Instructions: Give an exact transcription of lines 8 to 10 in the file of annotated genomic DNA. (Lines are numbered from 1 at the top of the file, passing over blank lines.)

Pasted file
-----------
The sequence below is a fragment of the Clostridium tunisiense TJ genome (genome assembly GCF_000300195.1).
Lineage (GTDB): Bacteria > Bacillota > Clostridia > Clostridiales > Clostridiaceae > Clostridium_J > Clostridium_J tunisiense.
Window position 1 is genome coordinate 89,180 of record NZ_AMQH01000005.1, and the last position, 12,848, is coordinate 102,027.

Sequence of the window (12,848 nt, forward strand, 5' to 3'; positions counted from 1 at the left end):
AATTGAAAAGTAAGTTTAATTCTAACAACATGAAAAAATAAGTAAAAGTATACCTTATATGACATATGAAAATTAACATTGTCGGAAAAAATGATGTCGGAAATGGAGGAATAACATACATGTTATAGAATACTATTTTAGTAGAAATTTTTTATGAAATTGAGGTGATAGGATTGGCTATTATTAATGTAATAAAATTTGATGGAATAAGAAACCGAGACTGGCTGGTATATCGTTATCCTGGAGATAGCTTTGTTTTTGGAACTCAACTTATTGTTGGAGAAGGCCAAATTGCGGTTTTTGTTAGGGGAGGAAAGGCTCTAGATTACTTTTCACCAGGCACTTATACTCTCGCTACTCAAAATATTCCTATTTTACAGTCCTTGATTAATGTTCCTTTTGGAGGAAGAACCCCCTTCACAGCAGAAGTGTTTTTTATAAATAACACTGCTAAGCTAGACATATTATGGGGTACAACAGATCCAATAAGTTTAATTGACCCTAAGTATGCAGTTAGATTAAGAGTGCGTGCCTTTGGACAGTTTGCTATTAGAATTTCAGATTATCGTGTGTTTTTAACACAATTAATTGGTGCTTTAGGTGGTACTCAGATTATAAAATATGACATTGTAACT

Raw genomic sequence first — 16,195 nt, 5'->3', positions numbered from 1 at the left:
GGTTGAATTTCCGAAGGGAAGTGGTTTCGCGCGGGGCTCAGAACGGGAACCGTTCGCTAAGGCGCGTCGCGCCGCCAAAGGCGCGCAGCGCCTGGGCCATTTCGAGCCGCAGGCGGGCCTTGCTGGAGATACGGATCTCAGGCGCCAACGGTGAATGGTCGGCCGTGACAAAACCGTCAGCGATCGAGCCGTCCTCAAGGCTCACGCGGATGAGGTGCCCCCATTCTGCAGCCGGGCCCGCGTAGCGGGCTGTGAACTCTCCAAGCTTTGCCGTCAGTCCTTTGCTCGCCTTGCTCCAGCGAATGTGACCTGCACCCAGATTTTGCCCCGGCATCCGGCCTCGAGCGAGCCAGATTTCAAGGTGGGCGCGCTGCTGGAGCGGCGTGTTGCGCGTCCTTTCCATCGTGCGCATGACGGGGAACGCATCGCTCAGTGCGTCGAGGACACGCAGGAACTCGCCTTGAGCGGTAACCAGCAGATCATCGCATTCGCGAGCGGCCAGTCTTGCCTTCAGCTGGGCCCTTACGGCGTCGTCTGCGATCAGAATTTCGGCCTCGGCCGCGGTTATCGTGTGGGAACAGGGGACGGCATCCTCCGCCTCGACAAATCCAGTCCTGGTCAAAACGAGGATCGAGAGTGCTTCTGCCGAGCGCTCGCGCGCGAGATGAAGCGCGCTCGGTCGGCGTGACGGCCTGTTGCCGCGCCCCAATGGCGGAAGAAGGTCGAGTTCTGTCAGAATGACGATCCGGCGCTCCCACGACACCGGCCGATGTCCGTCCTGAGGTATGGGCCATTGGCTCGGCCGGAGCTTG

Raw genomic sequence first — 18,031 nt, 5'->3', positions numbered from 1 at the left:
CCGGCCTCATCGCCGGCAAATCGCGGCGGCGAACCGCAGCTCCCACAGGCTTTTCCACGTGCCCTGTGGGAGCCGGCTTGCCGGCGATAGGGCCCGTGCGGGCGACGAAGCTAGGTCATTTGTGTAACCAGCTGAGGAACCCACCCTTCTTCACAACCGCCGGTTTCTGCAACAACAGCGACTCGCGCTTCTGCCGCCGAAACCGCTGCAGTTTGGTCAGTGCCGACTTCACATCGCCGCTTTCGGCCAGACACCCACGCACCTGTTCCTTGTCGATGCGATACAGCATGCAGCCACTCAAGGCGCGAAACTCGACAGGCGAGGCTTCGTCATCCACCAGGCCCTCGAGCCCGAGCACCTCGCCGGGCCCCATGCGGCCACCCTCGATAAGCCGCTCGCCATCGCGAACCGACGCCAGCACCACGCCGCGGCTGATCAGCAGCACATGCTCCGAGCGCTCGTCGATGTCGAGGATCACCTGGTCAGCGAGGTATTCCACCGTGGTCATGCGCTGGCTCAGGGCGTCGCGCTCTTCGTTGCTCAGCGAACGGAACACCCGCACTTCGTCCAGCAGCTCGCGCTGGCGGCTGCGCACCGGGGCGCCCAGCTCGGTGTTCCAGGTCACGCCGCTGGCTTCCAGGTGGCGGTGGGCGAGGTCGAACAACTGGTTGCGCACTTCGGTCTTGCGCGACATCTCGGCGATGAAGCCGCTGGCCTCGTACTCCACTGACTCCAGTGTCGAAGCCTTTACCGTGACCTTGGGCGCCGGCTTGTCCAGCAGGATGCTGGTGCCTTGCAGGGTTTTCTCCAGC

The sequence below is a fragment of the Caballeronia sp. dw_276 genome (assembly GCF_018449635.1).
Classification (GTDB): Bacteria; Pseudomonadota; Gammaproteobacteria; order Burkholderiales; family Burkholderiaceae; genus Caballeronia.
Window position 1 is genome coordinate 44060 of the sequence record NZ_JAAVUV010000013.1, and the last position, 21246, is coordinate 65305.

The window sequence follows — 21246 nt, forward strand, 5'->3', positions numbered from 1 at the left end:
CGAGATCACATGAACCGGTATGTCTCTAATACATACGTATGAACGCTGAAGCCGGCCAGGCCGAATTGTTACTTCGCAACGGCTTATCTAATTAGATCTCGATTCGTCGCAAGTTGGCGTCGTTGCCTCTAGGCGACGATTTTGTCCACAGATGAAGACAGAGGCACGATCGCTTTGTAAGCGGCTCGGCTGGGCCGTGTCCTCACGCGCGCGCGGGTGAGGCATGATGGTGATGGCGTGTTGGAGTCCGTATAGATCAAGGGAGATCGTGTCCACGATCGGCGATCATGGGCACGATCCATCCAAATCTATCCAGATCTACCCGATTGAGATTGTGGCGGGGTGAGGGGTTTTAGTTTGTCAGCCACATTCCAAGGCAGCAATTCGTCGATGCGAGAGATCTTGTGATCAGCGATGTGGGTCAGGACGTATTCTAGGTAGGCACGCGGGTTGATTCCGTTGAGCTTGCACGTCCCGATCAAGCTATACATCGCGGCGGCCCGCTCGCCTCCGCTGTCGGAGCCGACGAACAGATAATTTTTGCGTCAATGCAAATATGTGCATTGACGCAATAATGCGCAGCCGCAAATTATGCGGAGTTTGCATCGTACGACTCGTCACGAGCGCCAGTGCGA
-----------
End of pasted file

Raw genomic sequence first — 18,031 nt, 5'->3', positions numbered from 1 at the left:
CCGGCCTCATCGCCGGCAAATCGCGGCGGCGAACCGCAGCTCCCACAGGCTTTTCCACGTGCCCTGTGGGAGCCGGCTTGCCGGCGATAGGGCCCGTGCGGGCGACGAAGCTAGGTCATTTGTGTAACCAGCTGAGGAACCCACCCTTCTTCACAACCGCCGGTTTCTGCAACAACAGCGACTCGCGCTTCTGCCGCCGAAACCGCTGCAGTTTGGTCAGTGCCGACTTCACATCGCCGCTTTCGGCCAGACACCCACGCACCTGTTCCTTGTCGATGCGATACAGCATGCAGCCACTCAAGGCGCGAAACTCGACAGGCGAGGCTTCGTCATCCACCAGGCCCTCGAGCCCGAGCACCTCGCCGGGCCCCATGCGGCCACCCTCGATAAGCCGCTCGCCATCGCGAACCGACGCCAGCACCACGCCGCGGCTGATCAGCAGCACATGCTCCGAGCGCTCGTCGATGTCGAGGATCACCTGGTCAGCGAGGTATTCCACCGTGGTCATGCGCTGGCTCAGGGCGTCGCGCTCTTCGTTGCTCAGCGAACGGAACACCCGCACTTCGTCCAGCAGCTCGCGCTGGCGGCTGCGCACCGGGGCGCCCAGCTCGGTGTTCCAGGTCACGCCGCTGGCTTCCAGGTGGCGGTGGGCGAGGTCGAACAACTGGTTGCGCACTTCGGTCTTGCGCGACATCTCGGCGATGAAGCCGCTGGCCTCGTACTCCACTGACTCCAGTGTCGAAGCCTTTACCGTGACCTTGGGCGCCGGCTTGTCCAGCAGGATGCTGGTGCCTTGCAGGGTTTTCTCCAGC

The sequence below is a fragment of the Caballeronia sp. dw_276 genome (assembly GCF_018449635.1).